James Steinle – What I Came Here For

In my recap of Mile 0 Fest 2020, I remarked that James Steinle’s style falls somewhere around if John Prine maintained a residency at the Broken Spoke and worked at the Mean Eyed Cat in his off time.  That’s the vibe you’ll find on his sophomore effort, What I Came Here For.  Building on where he left off with 2018’s South Texas Homecoming, Steinle mines familiar musical terrain with sophisticated and witty lyrical observations.  This is observant honky-tonk.  Thinking man’s country music.  Steel guitars support the stories of seedy characters, seedier settings and the triumphs and tragedies of modern life on the south side. “Black and White

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Josh Weathers – Wild Ones

Josh Weathers career can be described in many ways, but mercurial may perhaps be the most fitting adjective. Never one to follow the herd, Weathers has found success on his own terms. The viral nature of modern social media brought him to the doorstep of major label and reality TV fame and fortune, but he walked away because it didn’t square with what’s in his heart. A man that has the type of self-confidence and belief in the Plan, is not one to be taken lightly. Weathers has always had more talent than just about anyone around him. He’s a

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Koe Wetzel – Harold Saul High

It is impossible to take the rocket ride that Koe Wetzel has over the past three years and not come out a changed man. But, upon listening to his new record Harold Saul High, it is apparent he can cling to what put him on that rocket in the first place pretty damn well. The follow-up to your breakthrough album is always the hardest one to make. The tracks still all have that rough edge and brash attitude that clicked with thousands of fans; yet there’s a street smart wisdom that permeates each lyric. When I detailed Koe’s rise two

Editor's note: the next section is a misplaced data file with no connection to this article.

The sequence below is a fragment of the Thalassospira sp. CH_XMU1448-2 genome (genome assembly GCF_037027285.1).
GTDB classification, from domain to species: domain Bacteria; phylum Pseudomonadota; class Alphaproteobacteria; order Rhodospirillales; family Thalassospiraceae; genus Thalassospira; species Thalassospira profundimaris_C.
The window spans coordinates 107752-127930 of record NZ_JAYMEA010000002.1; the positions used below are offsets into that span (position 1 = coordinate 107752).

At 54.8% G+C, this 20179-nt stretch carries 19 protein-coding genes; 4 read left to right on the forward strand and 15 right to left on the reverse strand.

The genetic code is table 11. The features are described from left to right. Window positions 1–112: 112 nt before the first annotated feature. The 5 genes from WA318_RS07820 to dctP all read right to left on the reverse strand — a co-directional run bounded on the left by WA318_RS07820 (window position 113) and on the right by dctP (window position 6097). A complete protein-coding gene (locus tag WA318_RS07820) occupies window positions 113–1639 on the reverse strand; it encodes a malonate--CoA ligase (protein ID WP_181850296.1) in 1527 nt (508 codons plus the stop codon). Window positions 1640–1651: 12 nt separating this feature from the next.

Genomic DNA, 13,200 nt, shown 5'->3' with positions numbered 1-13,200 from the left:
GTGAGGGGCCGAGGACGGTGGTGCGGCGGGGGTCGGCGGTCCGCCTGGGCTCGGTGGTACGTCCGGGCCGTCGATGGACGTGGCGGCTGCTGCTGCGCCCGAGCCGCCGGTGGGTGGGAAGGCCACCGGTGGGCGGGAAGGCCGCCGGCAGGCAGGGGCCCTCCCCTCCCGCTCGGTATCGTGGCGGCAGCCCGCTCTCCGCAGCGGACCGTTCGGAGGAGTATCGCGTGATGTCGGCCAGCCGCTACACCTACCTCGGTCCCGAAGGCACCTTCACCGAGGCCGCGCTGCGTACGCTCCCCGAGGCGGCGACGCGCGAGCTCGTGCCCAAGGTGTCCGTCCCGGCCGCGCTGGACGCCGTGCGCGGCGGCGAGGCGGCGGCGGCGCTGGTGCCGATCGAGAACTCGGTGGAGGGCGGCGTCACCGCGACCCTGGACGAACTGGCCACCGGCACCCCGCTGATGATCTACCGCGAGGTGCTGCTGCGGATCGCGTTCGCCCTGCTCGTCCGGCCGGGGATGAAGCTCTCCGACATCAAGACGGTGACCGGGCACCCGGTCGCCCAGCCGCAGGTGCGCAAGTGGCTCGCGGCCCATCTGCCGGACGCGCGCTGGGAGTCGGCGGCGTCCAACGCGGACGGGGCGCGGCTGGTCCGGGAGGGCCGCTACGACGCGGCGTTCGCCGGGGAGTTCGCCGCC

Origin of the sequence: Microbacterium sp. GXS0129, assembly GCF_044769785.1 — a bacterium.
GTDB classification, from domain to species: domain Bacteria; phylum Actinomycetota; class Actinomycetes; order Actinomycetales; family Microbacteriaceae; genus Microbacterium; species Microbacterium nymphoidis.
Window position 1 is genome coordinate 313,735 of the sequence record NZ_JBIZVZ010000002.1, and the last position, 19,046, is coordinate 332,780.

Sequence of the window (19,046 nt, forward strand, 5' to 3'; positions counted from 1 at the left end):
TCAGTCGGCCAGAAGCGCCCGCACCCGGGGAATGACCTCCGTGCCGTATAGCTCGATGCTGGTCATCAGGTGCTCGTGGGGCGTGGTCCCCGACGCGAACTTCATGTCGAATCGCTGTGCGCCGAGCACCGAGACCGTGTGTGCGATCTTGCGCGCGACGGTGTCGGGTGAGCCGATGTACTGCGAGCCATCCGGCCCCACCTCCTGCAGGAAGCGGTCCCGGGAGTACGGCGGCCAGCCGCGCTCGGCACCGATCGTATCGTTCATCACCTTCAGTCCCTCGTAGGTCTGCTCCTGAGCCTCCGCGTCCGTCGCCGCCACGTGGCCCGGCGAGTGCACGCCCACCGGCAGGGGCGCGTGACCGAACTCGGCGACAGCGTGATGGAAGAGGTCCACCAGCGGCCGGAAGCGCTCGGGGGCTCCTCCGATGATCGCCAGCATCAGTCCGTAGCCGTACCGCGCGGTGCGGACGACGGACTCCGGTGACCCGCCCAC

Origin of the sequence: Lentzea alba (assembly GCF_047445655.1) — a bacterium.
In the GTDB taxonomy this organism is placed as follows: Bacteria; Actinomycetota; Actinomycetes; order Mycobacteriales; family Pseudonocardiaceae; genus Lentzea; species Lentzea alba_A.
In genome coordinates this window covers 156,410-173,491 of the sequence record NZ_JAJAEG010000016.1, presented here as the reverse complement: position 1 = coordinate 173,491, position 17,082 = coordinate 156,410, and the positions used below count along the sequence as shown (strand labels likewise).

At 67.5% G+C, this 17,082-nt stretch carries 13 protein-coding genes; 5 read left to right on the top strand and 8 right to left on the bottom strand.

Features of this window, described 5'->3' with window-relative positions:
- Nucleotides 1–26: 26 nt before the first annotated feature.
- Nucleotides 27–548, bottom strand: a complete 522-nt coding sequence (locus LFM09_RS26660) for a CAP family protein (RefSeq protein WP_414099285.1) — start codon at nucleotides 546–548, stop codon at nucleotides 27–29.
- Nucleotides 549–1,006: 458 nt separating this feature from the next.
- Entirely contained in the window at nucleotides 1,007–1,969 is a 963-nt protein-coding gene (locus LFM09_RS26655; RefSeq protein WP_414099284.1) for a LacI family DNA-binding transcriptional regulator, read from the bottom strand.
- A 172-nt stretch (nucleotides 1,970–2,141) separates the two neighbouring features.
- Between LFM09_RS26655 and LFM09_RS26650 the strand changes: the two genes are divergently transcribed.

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Josh Grider and Drew Kennedy: Live at Main Street Crossing

There are few artists I know as well as Josh Grider and Drew Kennedy. I’ve been lucky enough to have been a fan since their earliest moments as performers in our state. I’ve seen each of them play dozens of times in all manner of settings from backyards to listening rooms to living rooms to bars to festivals and any other scenario you can imagine. As early as 2004, when Randy Rogers Band, Stoney LaRue, Wade Bowen and Bleu Edmondson went on a tour called ‘Til The Wheels Fall Off, Josh and Drew joked about doing a tour called ‘Til

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Ian Noe – Between the Country

Cut from the sonic cloth of Tom Waits, John Prine, Colter Wall and Bob Dylan, Ian Noe adds some Appalachian flavor to his music to make it authentic, genuine and vital. Over the past few years, Sturgill Simpson and Tyler Childers have both emerged from the same viewpoint, but neither of them ever quite captured the desolate emotions of greater Kentucky in such a somber way. Simpson had a winking mysticism, Childers’ music is permeated with adrenaline and Noe is straightforward and plainspoken about what he’s seen and the realities are delivered in a stark, sparse manner. Dave Cobb is

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